Fans of Manipur-based award-winning director Aribam Syam Sharma will be a little disappointed with "The Gray Mare," a delicate story about a spurned lover and a stolen horse that never quite ignites. TV webs keen on exotic locales may want to have a look, but the most likely place to see this slight pic abroad will be at Indian film weeks.

Fans of Manipur-based award-winning director Aribam Syam Sharma will be a little disappointed with “The Gray Mare,” a delicate story about a spurned lover and a stolen horse that never quite ignites. TV webs keen on exotic locales may want to have a look, but the most likely place to see this slight pic abroad will be at Indian film weeks.

Sanabi is a prize Manipuri pony, whose thoroughbred blood represents the life of the Meities people (inventors of the sport of polo, among other things). Her owner, Ojha Birchandra (Takhelambam Nobokumar), is a retired gentleman who lives in a graceful house with his wife and divorced daughter Sakhi (R.K. Sushila). Latter is a dancer at the State Dance Academy and is used to coming home late.

When her childhood playmate Mangi (Harongbam Deben) reappears, after making money and a name for himself as a thief and a fence, Sakhi brushes him off. But the bad egg has a soft spot for the proud, cultivated dancer. To force her to take notice, he steals her father’s beloved pony.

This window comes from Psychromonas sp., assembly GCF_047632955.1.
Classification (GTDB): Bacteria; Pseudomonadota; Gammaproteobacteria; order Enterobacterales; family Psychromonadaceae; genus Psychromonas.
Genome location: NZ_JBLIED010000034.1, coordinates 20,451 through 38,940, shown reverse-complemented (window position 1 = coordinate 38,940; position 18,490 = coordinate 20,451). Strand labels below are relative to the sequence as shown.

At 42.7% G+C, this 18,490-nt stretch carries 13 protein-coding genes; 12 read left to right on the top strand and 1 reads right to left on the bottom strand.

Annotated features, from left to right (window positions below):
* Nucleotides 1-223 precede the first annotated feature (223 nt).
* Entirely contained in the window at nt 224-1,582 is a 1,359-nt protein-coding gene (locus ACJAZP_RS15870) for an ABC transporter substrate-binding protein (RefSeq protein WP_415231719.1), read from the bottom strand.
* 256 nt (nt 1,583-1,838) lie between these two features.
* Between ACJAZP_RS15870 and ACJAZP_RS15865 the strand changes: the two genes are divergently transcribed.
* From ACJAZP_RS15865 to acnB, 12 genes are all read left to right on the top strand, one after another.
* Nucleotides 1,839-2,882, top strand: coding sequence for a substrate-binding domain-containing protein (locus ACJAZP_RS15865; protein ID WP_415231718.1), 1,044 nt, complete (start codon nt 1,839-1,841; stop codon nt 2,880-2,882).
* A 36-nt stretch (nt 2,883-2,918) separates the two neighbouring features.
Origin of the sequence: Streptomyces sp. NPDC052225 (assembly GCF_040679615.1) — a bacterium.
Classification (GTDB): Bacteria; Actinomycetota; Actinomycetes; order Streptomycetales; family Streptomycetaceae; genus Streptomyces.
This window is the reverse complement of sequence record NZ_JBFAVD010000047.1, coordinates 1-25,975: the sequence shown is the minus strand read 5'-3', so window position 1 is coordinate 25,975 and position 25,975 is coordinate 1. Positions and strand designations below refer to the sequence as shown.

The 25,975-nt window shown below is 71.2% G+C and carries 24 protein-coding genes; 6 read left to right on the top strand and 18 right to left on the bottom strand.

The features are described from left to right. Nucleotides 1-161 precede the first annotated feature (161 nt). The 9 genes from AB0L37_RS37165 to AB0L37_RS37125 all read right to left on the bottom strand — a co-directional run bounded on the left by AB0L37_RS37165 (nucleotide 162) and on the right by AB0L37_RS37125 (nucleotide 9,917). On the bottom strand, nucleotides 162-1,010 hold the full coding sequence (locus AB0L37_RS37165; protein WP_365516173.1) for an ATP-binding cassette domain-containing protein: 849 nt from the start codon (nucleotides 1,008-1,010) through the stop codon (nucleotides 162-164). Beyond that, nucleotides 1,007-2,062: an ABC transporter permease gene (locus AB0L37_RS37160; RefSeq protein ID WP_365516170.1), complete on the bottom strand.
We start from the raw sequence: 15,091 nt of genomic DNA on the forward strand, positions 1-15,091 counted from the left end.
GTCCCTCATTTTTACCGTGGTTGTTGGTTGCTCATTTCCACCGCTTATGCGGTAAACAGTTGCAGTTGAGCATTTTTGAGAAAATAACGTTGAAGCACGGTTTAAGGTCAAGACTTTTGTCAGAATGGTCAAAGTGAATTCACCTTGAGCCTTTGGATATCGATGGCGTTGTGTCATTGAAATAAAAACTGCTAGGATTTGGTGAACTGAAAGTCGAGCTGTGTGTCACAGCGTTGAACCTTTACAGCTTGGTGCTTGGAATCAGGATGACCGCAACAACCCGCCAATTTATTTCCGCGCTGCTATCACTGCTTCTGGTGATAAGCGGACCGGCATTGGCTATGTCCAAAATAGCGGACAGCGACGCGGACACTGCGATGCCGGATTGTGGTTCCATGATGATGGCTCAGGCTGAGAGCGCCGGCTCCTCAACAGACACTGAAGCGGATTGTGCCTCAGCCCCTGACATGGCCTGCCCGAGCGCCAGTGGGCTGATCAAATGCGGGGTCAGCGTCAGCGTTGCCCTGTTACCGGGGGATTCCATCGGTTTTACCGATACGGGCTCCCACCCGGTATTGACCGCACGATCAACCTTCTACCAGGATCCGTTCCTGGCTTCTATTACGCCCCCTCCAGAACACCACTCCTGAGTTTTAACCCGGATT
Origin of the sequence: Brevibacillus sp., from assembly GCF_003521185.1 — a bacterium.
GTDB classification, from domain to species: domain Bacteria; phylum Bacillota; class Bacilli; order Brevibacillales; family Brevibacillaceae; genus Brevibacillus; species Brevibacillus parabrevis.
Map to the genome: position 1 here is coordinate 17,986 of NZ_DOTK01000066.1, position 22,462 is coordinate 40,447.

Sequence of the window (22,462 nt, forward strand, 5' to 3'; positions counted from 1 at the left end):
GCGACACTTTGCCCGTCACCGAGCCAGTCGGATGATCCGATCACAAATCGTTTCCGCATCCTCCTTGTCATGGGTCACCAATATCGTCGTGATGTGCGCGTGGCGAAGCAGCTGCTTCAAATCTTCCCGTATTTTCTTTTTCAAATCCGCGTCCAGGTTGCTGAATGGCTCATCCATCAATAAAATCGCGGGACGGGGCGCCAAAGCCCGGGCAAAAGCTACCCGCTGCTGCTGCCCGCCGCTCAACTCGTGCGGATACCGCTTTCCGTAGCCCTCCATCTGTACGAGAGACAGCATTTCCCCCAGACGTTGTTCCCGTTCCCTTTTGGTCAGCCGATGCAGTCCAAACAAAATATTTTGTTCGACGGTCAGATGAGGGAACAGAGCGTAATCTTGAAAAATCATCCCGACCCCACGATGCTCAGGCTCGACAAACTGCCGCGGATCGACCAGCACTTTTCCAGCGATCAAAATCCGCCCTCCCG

Simple as the story is, there is nothing expected about the way Sharma shoots it. Maneuvering characters and beast, he sets up an intricate dance of feelings with great narrative economy. Main actors are finely individualized, though the others are a bit of a blur. Sunny Joseph’s cinematography wallows in the lush beauty of Manipur’s hills and dales and emerald fields, and as a nod to high culture Sharma films several classical dances in their entirety.

The Gray Mare

(INDIAN)

Production

An NFDC release of a National Film Development Corp./Doordarshan production. Directed by Aribam Syam Sharma. Screenplay, M.K. Binodini, Sharma.

Crew

Camera (color), Sunny Joseph; editor, Ujjal Nandy; music, Sharma; art direction, B. Santi Kumar; costumes, Aribam Gayatri; sound, Deepak Chanamthabam. Reviewed at Film Festival of India, Delhi, Jan. 16, 1996. Running time: 87 MIN.

With

With: Harongbam Deben, R.K. Sushila, Takhelambam Nobokumar, Gurumayum Tomba, Heishnam Ongbi Indu, Thokchom Ongbi Jamini.
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